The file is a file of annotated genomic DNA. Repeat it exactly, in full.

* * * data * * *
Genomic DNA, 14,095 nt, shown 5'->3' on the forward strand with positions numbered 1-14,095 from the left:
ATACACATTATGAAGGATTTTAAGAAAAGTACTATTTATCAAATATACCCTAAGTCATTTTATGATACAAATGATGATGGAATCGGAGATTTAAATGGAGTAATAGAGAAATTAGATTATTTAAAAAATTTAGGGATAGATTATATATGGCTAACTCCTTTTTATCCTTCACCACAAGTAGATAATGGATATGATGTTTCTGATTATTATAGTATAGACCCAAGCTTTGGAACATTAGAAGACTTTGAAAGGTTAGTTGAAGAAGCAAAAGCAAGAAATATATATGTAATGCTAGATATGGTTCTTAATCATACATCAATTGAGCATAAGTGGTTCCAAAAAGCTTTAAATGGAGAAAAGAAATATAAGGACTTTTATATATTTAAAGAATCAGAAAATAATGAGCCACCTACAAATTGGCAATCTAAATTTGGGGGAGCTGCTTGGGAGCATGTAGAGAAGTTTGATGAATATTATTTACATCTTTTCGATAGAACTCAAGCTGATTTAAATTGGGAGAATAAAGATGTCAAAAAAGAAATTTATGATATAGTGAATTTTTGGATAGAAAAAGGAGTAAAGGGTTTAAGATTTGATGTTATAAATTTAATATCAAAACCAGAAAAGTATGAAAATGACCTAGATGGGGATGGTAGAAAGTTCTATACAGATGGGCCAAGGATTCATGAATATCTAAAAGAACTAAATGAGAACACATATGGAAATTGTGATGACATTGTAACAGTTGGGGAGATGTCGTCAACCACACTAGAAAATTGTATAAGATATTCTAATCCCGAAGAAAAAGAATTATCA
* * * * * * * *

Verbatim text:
Genomic DNA, 14,095 nt, shown 5'->3' on the forward strand with positions numbered 1-14,095 from the left:
ATACACATTATGAAGGATTTTAAGAAAAGTACTATTTATCAAATATACCCTAAGTCATTTTATGATACAAATGATGATGGAATCGGAGATTTAAATGGAGTAATAGAGAAATTAGATTATTTAAAAAATTTAGGGATAGATTATATATGGCTAACTCCTTTTTATCCTTCACCACAAGTAGATAATGGATATGATGTTTCTGATTATTATAGTATAGACCCAAGCTTTGGAACATTAGAAGACTTTGAAAGGTTAGTTGAAGAAGCAAAAGCAAGAAATATATATGTAATGCTAGATATGGTTCTTAATCATACATCAATTGAGCATAAGTGGTTCCAAAAAGCTTTAAATGGAGAAAAGAAATATAAGGACTTTTATATATTTAAAGAATCAGAAAATAATGAGCCACCTACAAATTGGCAATCTAAATTTGGGGGAGCTGCTTGGGAGCATGTAGAGAAGTTTGATGAATATTATTTACATCTTTTCGATAGAACTCAAGCTGATTTAAATTGGGAGAATAAAGATGTCAAAAAAGAAATTTATGATATAGTGAATTTTTGGATAGAAAAAGGAGTAAAGGGTTTAAGATTTGATGTTATAAATTTAATATCAAAACCAGAAAAGTATGAAAATGACCTAGATGGGGATGGTAGAAAGTTCTATACAGATGGGCCAAGGATTCATGAATATCTAAAAGAACTAAATGAGAACACATATGGAAATTGTGATGACATTGTAACAGTTGGGGAGATGTCGTCAACCACACTAGAAAATTGTATAAGATATTCTAATCCCGAAGAAAAAGAATTATCA